Niki Gordon, NOVA’s SkillsUSA advisor, said “SkillsUSA is such a great opportunity for students to take classroom learning and apply it to real world settings.  These competitions are not just written tests, these students have to complete projects, solve problems and showcase their technical skills. I am so proud of them for embracing this opportunity to improve themselves, build their resumes and further prepare for their futures in IET.”

Students will be receiving a congratulatory note from NOVA President, Dr. Kress.

Students had excellent support in preparing outside of classes. For cybersecurity, special recognition goes to Professor William McLaughlin, Professor Kwabena Konado, Professor Fernando Seminario, and AllCyber – Woodbridge Cyber Club. For computer programming, Professor Ryan Ammons.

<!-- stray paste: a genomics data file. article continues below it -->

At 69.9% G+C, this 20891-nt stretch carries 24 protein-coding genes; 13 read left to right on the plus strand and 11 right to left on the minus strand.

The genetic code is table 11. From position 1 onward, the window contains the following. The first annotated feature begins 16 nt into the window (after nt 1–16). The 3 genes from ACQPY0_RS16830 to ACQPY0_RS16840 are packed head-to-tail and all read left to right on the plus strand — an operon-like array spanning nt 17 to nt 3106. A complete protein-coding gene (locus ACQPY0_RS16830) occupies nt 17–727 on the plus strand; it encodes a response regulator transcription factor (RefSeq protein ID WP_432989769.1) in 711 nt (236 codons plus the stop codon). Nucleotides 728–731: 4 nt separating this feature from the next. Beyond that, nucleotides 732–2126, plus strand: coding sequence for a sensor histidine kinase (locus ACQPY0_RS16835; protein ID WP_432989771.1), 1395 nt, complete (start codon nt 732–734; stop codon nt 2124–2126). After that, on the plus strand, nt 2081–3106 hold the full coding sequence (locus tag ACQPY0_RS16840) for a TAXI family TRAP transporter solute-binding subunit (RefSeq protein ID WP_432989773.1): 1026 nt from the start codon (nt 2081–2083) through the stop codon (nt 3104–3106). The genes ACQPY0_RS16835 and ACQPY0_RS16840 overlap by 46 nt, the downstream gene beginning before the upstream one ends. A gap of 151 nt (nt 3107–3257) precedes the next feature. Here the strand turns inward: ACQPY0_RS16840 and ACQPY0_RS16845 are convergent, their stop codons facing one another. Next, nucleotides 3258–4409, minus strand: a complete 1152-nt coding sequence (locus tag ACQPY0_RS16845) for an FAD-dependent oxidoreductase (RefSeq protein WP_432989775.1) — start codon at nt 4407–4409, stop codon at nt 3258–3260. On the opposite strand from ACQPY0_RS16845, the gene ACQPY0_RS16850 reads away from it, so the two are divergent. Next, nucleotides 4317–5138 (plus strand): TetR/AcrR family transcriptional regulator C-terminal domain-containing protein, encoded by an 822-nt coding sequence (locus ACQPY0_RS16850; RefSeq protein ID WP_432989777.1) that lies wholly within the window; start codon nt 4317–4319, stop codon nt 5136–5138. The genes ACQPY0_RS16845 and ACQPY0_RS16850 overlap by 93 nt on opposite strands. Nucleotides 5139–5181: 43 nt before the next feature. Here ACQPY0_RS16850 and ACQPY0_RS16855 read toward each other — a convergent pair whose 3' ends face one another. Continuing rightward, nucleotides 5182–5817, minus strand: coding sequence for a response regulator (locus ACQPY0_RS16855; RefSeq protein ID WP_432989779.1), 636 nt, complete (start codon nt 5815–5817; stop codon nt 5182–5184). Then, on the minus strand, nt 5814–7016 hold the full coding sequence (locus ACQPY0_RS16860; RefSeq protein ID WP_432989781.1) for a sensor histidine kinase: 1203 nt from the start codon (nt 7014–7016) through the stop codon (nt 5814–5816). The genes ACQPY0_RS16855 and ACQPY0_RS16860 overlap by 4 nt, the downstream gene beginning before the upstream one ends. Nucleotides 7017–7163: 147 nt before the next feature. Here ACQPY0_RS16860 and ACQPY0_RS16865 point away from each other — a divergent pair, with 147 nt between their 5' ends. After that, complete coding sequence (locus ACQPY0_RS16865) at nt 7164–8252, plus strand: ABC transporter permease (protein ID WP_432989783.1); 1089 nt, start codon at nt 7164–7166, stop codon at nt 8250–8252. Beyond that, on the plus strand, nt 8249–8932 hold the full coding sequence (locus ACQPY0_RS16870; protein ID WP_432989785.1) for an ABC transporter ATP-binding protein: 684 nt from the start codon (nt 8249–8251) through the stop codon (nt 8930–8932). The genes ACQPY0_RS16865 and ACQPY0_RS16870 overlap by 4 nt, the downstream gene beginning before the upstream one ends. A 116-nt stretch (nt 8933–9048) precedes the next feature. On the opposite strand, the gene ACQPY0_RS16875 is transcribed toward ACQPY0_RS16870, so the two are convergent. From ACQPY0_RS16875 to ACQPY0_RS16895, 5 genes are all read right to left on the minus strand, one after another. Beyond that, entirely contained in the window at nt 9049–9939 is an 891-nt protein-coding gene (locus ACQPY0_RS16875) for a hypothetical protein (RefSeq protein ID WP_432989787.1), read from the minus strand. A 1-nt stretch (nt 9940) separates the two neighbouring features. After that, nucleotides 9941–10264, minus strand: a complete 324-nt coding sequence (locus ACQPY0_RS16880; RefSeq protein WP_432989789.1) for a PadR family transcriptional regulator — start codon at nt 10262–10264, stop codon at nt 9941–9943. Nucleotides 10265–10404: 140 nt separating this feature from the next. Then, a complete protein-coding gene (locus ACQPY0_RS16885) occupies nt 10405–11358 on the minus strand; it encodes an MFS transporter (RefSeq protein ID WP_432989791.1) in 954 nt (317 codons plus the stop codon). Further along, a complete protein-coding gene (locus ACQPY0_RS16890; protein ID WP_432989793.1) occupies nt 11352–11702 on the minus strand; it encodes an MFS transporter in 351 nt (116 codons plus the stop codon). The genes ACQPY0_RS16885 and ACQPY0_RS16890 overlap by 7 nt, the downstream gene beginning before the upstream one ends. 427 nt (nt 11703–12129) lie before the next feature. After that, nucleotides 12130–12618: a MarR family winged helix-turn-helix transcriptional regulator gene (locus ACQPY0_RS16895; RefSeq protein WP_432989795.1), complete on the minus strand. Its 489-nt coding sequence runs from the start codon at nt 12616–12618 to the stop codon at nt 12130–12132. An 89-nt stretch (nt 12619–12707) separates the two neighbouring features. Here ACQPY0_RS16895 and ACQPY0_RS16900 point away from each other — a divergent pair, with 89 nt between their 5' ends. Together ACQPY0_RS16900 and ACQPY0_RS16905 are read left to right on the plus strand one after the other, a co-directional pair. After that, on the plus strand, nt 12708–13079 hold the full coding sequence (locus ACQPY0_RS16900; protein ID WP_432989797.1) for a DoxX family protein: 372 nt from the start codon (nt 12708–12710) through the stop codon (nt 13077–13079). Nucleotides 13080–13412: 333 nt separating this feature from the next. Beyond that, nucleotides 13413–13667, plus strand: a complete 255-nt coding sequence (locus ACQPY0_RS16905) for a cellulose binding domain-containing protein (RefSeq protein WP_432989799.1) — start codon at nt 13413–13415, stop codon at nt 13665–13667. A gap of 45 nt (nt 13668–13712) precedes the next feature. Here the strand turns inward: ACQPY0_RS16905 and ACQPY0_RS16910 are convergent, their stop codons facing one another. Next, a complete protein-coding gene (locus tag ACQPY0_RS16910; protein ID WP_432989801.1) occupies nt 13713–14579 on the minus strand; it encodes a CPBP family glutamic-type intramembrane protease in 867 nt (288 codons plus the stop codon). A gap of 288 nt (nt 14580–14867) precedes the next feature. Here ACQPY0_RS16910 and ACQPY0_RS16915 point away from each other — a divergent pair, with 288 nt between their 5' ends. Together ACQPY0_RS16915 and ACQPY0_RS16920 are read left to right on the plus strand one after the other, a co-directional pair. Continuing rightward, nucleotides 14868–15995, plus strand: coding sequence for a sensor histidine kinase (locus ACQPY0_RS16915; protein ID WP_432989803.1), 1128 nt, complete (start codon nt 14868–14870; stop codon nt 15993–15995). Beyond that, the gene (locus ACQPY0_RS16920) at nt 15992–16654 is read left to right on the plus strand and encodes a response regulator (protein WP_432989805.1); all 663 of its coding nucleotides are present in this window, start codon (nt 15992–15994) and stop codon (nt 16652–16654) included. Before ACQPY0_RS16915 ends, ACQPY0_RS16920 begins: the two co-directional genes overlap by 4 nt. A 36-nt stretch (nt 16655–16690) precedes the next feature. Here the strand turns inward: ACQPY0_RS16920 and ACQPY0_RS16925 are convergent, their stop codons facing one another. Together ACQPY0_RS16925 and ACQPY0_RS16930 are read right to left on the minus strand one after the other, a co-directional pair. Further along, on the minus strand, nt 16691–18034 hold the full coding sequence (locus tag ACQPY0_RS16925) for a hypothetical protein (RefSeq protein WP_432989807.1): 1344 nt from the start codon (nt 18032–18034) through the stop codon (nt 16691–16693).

Advisor Niki Gordon also worked with the two leadership students to prepare for their speech competitions.

Funding for the SkillsUSA Chapter and the trip to the National Leadership and Skills Conference was provided by our Federal Perkins Award, Micron, and the NOVA Foundation through the carry over of the founding InNOVAtion grant which started the chapter two years ago.

NLSC info and stats can be found here: https://www.skillsusa.org/wp-content/uploads/2022/02/NLSC-2022-Flyer-Web.pdf

Categories
STEM Camps

STEM CAMP Schedule 2022

General schedule for 2022 STEM Camps.

Camps run 9am-4pm unless virtual, no camps week of July 4.

**IN-PERSON**


STEM Elementary School (4th to 5th grade):

June 27-July 1 at NOVA Manassas Trailside

July 11-15 at NOVA Annandale Campus

July 18-22 at NOVA Alexandria Campus

July 25-29 at Tuscarora High School